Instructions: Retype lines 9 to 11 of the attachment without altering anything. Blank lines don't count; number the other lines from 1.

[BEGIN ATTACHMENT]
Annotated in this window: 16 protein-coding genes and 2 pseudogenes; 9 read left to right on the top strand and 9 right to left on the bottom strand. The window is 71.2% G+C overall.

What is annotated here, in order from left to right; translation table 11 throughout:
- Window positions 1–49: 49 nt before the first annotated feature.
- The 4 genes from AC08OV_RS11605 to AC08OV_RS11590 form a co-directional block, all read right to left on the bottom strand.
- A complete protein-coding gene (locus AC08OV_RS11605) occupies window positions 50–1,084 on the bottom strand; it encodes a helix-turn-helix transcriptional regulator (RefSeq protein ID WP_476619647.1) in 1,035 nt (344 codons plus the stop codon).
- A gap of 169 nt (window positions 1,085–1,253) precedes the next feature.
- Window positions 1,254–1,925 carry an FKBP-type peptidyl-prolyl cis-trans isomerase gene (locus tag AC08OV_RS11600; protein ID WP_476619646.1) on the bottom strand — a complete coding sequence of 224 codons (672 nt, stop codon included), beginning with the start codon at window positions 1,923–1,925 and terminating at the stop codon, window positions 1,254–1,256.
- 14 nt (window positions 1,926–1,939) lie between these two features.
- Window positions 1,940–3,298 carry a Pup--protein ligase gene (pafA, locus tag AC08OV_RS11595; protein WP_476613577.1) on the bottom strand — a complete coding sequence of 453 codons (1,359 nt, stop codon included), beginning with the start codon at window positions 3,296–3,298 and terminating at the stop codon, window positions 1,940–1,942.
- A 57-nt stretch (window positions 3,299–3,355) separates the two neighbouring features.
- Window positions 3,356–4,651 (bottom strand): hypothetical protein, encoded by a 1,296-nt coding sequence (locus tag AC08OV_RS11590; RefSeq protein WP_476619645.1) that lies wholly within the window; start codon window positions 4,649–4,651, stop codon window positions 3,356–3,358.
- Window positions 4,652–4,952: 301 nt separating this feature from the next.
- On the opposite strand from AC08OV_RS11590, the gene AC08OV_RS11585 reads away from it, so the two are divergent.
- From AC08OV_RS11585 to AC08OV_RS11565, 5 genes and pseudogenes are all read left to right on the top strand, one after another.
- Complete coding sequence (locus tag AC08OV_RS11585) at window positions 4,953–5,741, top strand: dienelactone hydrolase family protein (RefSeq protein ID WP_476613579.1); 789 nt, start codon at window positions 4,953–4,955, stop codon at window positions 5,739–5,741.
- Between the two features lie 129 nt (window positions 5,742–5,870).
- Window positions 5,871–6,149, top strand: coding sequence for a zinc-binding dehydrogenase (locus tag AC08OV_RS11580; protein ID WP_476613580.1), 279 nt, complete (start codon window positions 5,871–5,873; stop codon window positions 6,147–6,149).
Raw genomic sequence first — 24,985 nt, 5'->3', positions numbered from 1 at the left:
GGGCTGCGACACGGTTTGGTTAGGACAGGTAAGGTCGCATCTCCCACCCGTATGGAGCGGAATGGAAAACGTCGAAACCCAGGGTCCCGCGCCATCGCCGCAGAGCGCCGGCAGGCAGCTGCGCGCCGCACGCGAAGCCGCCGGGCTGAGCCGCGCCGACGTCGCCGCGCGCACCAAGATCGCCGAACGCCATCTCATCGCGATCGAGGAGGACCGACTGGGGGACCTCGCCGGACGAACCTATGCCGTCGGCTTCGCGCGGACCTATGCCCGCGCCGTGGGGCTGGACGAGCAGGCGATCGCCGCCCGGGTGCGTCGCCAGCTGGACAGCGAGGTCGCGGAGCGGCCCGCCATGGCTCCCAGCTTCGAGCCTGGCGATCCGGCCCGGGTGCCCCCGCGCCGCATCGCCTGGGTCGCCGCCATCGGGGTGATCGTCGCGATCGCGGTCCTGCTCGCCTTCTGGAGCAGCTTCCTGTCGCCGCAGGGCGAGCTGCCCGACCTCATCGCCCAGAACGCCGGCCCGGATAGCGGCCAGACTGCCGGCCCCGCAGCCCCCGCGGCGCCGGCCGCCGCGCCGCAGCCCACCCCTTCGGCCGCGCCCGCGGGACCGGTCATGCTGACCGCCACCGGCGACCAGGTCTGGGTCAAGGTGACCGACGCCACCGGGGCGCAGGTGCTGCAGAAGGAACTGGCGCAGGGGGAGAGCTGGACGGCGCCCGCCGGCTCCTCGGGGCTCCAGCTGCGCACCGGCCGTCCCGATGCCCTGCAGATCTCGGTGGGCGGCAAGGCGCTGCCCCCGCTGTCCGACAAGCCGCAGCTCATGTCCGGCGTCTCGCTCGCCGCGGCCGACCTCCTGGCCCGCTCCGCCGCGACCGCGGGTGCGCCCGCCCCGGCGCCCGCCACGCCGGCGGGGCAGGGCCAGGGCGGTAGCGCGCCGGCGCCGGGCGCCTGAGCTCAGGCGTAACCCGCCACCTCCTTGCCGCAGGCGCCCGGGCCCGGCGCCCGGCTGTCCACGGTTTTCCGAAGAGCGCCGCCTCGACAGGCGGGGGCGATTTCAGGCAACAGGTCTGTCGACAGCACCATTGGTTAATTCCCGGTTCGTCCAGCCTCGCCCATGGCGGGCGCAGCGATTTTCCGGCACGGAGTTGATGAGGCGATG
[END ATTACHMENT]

- Window positions 1,940–3,298 carry a Pup--protein ligase gene (pafA, locus tag AC08OV_RS11595; protein WP_476613577.1) on the bottom strand — a complete coding sequence of 453 codons (1,359 nt, stop codon included), beginning with the start codon at window positions 3,296–3,298 and terminating at the stop codon, window positions 1,940–1,942.
- A 57-nt stretch (window positions 3,299–3,355) separates the two neighbouring features.
- Window positions 3,356–4,651 (bottom strand): hypothetical protein, encoded by a 1,296-nt coding sequence (locus tag AC08OV_RS11590; RefSeq protein WP_476619645.1) that lies wholly within the window; start codon window positions 4,649–4,651, stop codon window positions 3,356–3,358.